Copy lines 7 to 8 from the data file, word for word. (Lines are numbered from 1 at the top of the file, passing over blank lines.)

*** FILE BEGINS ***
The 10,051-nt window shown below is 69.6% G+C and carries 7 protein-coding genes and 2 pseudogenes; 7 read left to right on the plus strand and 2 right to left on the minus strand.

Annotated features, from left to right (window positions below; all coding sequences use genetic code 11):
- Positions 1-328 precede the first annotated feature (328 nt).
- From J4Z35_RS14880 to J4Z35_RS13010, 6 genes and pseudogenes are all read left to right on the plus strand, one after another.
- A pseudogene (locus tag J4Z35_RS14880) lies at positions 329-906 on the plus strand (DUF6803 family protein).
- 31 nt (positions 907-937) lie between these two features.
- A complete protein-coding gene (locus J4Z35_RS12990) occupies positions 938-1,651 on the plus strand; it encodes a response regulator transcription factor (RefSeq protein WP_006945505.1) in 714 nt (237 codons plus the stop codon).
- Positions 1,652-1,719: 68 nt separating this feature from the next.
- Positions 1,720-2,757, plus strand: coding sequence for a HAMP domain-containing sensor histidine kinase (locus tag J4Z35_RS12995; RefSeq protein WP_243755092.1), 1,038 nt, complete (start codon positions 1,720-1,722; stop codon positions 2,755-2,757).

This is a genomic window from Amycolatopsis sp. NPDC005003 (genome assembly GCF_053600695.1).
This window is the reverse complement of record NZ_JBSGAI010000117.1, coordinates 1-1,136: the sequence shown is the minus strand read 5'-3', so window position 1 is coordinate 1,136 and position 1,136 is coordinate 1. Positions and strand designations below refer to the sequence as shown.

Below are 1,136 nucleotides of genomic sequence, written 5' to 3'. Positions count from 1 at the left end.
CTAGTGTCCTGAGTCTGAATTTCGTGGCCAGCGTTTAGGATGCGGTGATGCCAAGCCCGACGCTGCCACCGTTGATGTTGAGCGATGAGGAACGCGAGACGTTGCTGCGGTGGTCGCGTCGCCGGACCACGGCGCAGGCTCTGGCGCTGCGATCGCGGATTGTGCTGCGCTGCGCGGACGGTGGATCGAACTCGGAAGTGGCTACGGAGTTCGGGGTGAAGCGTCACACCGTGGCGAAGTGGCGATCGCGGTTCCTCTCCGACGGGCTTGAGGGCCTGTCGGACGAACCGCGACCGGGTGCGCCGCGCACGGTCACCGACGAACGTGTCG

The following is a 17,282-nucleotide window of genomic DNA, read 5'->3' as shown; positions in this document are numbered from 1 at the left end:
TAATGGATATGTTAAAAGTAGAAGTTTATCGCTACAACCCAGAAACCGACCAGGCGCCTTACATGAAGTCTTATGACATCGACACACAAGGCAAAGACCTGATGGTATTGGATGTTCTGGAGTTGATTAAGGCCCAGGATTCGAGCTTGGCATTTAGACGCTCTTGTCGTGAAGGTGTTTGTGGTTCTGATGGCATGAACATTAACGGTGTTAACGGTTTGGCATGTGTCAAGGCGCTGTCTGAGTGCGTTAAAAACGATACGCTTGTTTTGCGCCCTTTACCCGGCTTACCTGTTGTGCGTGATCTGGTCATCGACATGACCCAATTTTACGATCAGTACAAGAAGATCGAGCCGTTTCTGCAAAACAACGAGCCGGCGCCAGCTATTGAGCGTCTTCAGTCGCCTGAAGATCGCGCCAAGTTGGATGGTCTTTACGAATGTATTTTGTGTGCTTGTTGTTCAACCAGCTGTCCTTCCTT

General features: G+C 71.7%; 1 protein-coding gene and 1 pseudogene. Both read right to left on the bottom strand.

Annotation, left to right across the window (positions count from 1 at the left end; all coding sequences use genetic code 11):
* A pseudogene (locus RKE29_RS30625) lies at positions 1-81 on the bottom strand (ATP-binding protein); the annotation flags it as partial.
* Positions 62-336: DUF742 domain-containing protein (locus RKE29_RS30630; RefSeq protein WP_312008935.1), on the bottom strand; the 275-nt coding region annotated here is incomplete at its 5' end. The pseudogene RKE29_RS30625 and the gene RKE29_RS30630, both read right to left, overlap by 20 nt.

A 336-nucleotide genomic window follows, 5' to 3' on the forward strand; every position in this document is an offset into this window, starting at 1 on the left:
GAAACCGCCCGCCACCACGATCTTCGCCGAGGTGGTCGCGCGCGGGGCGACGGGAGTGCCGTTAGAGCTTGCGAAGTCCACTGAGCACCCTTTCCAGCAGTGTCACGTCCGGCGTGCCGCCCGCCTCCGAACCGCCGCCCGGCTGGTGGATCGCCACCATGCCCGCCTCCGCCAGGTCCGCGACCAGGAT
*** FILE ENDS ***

- A complete protein-coding gene (locus J4Z35_RS12990) occupies positions 938-1,651 on the plus strand; it encodes a response regulator transcription factor (RefSeq protein WP_006945505.1) in 714 nt (237 codons plus the stop codon).
- Positions 1,652-1,719: 68 nt separating this feature from the next.